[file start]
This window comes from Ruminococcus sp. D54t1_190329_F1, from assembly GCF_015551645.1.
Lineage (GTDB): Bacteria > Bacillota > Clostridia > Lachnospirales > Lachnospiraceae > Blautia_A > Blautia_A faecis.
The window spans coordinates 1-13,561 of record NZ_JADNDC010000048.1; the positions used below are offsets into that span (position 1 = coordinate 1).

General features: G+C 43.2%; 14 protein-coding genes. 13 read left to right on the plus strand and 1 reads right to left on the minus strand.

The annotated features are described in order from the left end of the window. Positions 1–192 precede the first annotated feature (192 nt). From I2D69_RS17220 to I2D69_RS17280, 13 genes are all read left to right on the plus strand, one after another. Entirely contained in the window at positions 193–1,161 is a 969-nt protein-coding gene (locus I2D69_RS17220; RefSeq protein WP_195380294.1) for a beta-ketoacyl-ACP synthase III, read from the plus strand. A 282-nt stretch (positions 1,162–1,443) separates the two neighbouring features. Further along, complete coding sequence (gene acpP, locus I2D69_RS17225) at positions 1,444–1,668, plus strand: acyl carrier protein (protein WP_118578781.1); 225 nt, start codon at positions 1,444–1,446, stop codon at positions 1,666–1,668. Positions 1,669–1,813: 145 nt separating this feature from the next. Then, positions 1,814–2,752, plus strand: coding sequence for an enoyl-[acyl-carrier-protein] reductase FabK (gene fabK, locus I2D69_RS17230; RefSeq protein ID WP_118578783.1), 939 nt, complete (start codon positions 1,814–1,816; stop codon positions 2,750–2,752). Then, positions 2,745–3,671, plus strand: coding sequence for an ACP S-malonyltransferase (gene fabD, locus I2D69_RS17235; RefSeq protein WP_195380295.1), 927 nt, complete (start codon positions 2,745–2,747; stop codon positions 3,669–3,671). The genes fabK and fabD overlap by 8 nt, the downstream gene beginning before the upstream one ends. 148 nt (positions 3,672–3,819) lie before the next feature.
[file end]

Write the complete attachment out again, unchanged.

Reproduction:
This window comes from Ruminococcus sp. D54t1_190329_F1, from assembly GCF_015551645.1.
Lineage (GTDB): Bacteria > Bacillota > Clostridia > Lachnospirales > Lachnospiraceae > Blautia_A > Blautia_A faecis.
The window spans coordinates 1-13,561 of record NZ_JADNDC010000048.1; the positions used below are offsets into that span (position 1 = coordinate 1).

General features: G+C 43.2%; 14 protein-coding genes. 13 read left to right on the plus strand and 1 reads right to left on the minus strand.

The annotated features are described in order from the left end of the window. Positions 1–192 precede the first annotated feature (192 nt). From I2D69_RS17220 to I2D69_RS17280, 13 genes are all read left to right on the plus strand, one after another. Entirely contained in the window at positions 193–1,161 is a 969-nt protein-coding gene (locus I2D69_RS17220; RefSeq protein WP_195380294.1) for a beta-ketoacyl-ACP synthase III, read from the plus strand. A 282-nt stretch (positions 1,162–1,443) separates the two neighbouring features. Further along, complete coding sequence (gene acpP, locus I2D69_RS17225) at positions 1,444–1,668, plus strand: acyl carrier protein (protein WP_118578781.1); 225 nt, start codon at positions 1,444–1,446, stop codon at positions 1,666–1,668. Positions 1,669–1,813: 145 nt separating this feature from the next. Then, positions 1,814–2,752, plus strand: coding sequence for an enoyl-[acyl-carrier-protein] reductase FabK (gene fabK, locus I2D69_RS17230; RefSeq protein ID WP_118578783.1), 939 nt, complete (start codon positions 1,814–1,816; stop codon positions 2,750–2,752). Then, positions 2,745–3,671, plus strand: coding sequence for an ACP S-malonyltransferase (gene fabD, locus I2D69_RS17235; RefSeq protein WP_195380295.1), 927 nt, complete (start codon positions 2,745–2,747; stop codon positions 3,669–3,671). The genes fabK and fabD overlap by 8 nt, the downstream gene beginning before the upstream one ends. 148 nt (positions 3,672–3,819) lie before the next feature.